Saturday, February 25, 2006

"Stupid F#$%ing White Man"

I'm not sure if it is the best line in the movie, but it certainly is funny, at least to my Indigenous and not-so-easily-offended non-Indigenous friends. The movie I am referring to is Jim Jarmusch's Dead Man, not to be mistaken for Dead Man Walking which was also released in 1995 with Sean Penn. I dig this film. I did not see it for the first time until last summer when I finally bought the dvd. I have seen it in its entirity and in parts several times since. I have noticed, however that some people find it odd, slow and boring. I guess it is not for everyone, or perhaps it depends on your mood. I appreciate the subtle humour, in particular the portrayed differences in worldviews and understandings of the two protragonists, William Blake and Nobody (Xebeche). It's cool also to see some Makah relatives in there at the end.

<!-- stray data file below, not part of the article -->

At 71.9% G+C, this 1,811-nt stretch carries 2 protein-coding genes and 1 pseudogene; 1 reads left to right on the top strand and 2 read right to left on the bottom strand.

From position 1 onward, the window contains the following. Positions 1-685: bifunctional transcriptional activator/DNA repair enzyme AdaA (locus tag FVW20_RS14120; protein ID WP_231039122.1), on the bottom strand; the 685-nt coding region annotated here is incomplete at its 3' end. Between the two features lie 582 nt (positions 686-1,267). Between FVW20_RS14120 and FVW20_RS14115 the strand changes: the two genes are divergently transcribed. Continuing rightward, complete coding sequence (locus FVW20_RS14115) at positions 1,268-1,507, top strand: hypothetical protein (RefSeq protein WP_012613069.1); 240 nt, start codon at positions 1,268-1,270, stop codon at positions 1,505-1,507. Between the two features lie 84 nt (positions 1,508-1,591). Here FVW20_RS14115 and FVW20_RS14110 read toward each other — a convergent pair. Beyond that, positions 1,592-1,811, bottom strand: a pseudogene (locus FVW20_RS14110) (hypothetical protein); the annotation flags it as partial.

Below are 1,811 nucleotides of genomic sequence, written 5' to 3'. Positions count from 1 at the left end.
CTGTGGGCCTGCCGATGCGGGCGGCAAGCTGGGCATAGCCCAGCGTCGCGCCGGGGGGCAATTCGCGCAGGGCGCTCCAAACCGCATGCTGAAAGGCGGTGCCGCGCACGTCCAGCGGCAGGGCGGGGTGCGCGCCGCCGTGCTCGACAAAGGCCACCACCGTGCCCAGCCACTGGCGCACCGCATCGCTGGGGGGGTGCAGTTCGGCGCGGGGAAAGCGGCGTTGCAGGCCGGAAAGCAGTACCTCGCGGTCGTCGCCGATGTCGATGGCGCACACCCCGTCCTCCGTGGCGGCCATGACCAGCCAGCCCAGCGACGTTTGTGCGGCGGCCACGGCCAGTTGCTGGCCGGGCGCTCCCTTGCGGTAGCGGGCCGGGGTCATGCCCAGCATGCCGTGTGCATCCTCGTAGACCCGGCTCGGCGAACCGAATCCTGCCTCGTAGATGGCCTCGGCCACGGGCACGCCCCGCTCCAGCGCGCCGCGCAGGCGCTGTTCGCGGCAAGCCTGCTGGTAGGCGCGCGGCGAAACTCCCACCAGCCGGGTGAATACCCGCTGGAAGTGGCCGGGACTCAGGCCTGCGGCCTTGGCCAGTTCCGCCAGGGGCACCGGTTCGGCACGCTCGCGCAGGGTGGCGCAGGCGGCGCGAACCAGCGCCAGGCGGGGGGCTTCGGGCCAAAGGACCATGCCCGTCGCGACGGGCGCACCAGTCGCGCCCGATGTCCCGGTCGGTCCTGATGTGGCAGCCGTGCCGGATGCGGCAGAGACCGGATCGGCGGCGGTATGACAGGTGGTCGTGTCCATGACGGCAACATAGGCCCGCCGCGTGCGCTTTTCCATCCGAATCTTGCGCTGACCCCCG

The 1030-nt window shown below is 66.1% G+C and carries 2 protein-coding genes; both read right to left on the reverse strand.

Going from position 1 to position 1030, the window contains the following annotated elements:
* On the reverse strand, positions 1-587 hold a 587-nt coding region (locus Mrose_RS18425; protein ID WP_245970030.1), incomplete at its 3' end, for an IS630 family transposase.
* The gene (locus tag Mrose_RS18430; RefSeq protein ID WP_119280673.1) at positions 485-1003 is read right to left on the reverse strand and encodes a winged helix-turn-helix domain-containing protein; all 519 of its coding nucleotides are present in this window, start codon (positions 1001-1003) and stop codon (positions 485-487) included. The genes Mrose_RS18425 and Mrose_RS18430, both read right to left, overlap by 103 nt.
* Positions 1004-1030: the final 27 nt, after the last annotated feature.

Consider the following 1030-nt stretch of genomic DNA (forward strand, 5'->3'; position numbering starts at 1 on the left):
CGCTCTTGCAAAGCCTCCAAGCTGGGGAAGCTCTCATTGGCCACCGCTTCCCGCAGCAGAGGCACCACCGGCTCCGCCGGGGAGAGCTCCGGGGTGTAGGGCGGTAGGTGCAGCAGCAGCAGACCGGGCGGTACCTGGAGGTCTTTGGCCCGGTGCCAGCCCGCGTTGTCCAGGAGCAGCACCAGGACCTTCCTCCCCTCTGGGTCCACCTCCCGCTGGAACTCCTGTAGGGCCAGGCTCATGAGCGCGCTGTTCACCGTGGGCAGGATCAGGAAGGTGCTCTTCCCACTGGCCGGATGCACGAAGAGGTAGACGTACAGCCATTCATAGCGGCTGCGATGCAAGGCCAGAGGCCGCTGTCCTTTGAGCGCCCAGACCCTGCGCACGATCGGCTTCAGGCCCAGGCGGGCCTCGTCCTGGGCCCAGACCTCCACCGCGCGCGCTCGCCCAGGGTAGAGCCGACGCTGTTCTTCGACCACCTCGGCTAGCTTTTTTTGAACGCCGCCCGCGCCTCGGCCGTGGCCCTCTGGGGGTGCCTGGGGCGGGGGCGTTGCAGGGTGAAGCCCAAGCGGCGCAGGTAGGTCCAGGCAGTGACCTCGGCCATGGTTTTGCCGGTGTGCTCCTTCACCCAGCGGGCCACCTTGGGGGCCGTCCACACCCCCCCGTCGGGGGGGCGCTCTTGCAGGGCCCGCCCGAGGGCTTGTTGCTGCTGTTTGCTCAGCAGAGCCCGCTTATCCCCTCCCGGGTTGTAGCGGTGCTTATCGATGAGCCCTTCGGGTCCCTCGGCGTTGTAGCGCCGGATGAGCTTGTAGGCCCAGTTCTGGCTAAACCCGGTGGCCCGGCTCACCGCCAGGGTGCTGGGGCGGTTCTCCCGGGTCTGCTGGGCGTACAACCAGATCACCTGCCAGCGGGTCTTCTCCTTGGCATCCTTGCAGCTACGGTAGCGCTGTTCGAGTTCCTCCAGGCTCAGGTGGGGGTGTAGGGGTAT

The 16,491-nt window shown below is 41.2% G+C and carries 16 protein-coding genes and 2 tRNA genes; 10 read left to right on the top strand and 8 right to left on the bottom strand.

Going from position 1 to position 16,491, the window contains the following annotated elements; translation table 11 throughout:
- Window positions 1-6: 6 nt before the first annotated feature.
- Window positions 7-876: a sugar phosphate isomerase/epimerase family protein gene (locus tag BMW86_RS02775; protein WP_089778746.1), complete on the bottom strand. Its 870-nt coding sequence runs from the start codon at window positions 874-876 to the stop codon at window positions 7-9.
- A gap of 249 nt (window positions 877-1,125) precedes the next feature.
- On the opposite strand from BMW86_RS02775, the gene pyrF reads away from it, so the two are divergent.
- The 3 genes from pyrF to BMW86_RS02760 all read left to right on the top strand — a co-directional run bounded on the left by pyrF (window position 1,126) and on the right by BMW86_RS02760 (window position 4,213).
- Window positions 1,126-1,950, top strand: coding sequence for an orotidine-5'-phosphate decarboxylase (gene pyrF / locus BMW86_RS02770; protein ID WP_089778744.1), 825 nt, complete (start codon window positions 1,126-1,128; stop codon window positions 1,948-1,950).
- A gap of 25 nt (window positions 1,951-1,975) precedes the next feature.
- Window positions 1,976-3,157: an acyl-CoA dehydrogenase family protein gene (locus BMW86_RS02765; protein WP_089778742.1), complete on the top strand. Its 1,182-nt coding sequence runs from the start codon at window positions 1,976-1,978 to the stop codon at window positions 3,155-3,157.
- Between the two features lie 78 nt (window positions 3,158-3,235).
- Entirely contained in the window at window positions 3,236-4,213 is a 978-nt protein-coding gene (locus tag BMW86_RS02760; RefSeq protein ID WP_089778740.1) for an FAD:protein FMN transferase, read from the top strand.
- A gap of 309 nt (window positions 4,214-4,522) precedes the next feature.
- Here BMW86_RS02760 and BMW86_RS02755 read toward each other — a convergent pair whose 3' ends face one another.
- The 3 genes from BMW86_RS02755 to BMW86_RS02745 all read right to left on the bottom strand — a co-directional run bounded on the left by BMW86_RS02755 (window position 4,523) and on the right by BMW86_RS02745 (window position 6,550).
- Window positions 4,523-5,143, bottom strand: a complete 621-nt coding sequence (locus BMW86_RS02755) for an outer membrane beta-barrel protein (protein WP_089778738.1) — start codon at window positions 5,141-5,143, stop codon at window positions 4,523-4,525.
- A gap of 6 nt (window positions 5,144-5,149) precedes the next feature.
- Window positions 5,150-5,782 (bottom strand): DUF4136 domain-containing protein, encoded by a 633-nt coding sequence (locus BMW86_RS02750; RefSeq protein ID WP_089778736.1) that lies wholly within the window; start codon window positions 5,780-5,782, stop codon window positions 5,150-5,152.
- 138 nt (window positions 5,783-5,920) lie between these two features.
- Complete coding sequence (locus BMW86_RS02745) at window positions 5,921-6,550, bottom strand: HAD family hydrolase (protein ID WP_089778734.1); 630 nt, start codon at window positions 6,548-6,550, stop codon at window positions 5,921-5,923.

Here is some of the dialogue that made me laugh:

(William Blake and Nobody are riding their horses in the forest)

William Blake: Nobody, um, shouldn't you be with your own tribe or something?